And John D. Roberts, Professor of Organic Chemistry, who said bringing female post-grad student Dr. Dorothy Semenow with him from MIT to then all-male Caltech in 1953 was “clearly the best thing I have done at Caltech in the 60 years I have been here.”

Here is how the Cal Tech newsletter responded at the time:

This gallant action is not, however, an open invitation to the ladies. It applies only to “women of exceptional ability who give promise of great scientific contributions.” And, before she can enroll, a woman must get the approval of the academic division in which she intends to work, as well as that of the Committee on Graduate Study.’ With such hurdles as these, it is hardly likely that the campus will ever be swarming with female students. Most admissions of women, in fact, will probably involve the use of unique or outstanding research facilities here.

And this from the cinematographer Raoul Coutard obit:

“The Bride Wore Black” (1967) was Truffaut and Coutard’s last film together. “I had the ridiculous idea to quit smoking at the same time we were filming the movie,” Mr. Coutard told The Houston Chronicle. “I was very unbearable and very unpleasant, so we parted ways after that.”

I read that last week and it still cracks me up.

I love life.

Ellavon shined up


I started up Ellavon: An Ezine of Basic Culture in 1998 so that I could work with writers and artists whose stuff I liked. My plan worked beautifully. Our writers included Kristi Coulter, Robin Plan, Julie Damerell, Kat Kosiancic, Jeanne d’Arc O’Day, Jonathan Mayhew, Joseph Conte, John Glionna, Steven Silbert, and Chris Basil. Our artists: Lincoln Clarkes, Marilyn Suriani, and John Sindelar. And our interview subjects: Diane Middlebrook and Paul Kurtz (beloved mentors of mine, both of whom have passed away).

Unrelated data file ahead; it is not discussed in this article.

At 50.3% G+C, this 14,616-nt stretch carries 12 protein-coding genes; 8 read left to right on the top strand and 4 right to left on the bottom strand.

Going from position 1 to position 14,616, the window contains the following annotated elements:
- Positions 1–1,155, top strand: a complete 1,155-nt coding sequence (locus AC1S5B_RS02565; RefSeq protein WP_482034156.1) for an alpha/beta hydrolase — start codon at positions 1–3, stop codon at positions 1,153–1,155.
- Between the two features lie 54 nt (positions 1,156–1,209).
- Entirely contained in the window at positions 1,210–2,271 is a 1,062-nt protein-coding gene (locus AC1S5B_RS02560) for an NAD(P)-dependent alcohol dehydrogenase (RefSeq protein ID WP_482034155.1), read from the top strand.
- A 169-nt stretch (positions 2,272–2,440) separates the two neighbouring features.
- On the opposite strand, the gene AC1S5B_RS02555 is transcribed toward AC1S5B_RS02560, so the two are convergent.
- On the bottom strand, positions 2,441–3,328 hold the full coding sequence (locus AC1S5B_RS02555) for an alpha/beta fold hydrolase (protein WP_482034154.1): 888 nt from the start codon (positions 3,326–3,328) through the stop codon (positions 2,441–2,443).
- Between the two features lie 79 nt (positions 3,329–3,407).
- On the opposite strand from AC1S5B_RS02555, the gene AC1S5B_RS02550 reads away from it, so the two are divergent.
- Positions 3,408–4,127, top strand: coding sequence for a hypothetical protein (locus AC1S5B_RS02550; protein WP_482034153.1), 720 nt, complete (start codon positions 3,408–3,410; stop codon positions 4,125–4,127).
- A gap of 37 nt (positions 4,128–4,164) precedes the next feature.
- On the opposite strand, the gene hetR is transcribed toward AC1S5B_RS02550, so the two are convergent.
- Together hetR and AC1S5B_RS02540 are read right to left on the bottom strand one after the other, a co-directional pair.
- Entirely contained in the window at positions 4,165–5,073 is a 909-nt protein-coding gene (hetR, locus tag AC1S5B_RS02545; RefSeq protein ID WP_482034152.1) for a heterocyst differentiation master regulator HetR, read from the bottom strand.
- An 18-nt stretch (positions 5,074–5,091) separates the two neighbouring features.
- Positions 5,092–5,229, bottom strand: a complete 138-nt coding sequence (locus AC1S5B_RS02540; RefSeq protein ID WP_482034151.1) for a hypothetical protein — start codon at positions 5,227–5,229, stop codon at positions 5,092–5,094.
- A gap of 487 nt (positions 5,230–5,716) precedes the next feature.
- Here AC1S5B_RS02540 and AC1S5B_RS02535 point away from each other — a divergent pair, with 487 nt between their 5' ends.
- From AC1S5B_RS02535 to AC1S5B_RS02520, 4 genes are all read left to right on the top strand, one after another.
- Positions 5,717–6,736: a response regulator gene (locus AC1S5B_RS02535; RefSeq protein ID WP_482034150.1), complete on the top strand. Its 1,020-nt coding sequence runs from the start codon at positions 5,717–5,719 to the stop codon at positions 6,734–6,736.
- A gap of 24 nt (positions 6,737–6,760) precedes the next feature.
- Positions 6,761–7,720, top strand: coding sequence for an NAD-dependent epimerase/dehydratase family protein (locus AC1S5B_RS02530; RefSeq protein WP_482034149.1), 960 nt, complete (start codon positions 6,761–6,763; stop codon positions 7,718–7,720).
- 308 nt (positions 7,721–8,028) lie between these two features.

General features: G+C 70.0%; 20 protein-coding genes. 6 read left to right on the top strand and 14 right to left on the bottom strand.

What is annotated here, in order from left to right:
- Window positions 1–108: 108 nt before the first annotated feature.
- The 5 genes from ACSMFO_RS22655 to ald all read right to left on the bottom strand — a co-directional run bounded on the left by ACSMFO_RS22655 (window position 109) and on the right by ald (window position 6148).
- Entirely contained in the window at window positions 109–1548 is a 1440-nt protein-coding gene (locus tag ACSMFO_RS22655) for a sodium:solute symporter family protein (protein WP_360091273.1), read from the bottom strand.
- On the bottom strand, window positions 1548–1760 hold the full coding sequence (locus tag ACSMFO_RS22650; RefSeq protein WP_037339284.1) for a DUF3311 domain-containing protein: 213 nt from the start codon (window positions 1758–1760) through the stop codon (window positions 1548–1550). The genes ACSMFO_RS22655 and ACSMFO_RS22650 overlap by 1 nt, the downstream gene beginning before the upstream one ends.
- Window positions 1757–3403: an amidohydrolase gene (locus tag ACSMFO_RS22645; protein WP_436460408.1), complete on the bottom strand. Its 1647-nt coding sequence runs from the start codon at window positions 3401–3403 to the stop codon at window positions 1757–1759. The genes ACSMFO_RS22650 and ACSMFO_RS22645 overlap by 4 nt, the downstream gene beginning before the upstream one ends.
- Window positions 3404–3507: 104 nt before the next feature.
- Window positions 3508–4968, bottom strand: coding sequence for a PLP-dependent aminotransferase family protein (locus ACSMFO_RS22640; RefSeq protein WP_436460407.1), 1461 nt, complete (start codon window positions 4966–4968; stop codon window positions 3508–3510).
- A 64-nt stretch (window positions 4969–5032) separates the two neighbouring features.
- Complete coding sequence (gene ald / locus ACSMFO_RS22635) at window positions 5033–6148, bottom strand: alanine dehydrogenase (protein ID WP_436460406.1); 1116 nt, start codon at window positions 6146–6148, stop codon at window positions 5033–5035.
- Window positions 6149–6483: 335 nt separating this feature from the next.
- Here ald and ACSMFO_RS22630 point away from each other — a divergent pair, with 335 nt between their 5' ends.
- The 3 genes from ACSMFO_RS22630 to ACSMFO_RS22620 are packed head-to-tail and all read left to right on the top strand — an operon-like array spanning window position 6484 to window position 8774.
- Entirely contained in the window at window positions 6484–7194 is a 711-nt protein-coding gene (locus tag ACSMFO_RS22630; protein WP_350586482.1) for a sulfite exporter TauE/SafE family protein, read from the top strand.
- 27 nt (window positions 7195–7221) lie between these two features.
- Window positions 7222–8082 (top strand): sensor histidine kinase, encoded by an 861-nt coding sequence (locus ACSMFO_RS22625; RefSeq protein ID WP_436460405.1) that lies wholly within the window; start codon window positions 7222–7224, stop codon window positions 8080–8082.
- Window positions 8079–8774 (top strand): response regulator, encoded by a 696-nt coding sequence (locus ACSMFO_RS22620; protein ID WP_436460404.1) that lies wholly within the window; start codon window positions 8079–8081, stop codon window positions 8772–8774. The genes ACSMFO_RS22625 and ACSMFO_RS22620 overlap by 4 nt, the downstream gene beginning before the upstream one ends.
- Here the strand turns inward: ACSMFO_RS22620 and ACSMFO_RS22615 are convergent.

This week with the great help of Robot Overlord Inc., we fixed some back-end code, made (minimal) updates – Ellavon stopped publishing in 2002 – and got Mr. Sindelar’s gallery up and running again. We have been careful to leave the black-on-brick design of the contributions intact — to help you remember what it was like at the turn of the century.


This feels strangely great

Full story here.

And God save us all, this Tuesday.

h/t MD


The day after the United States election, Barack Obama needs to pardon Chelsea Manning, who, after he attempted suicide in prison last summer, was put into solitary confinement as punishment for doing so. There, last month he tried again. Mercy.

Hence: Teaching Manners

In a blog post this morning called “A Raging Snowflake,” my good friend Clarissa writes:

Remember the Oppressed Tiffany, a very special snowflake whose “narrative was erased by the entire field of academia” when a hapless prof asked her to work on her writing?

The administration of her college is now going to humiliate the entire teaching faculty by forcing them to attend classes on microaggressions to appease the raging snowflake. Serves them right for not figuring out that their job is not to teach the snowflakes but to praise them slavishly and exuberantly without pause.

I normally tend to agree with Clarissa but need to part ways with her here. The unnamed professor apparently announced his/her suspicions – that the student had plagiarized an assignment – to the entire class. There is never a reason to humiliate a student that way, IMHO, even if you have proof of such wrongdoing, and there doesn’t seem to have been any in this case.

Below is a photograph of part of the assignment. The professor indicates that this student could not have used the word “hence.” I might have been offended by that remark, too!


I am not certain that this teacher was trying to “marginalize” a Latina student. The prof was, though, certainly being a real oaf and, in those moments, a terrible teacher.

And, too, who the heck doesn’t know the word “hence” – in an academic environment? I teach students from all over the world, and practically to a person the word “hence” is in their vocabulary, and if anything used too often.

By the way, you should read Clarissa’s blog every day. She is very prolific, opinionated, brilliant, and vivid. A joy.

h/t Clarissa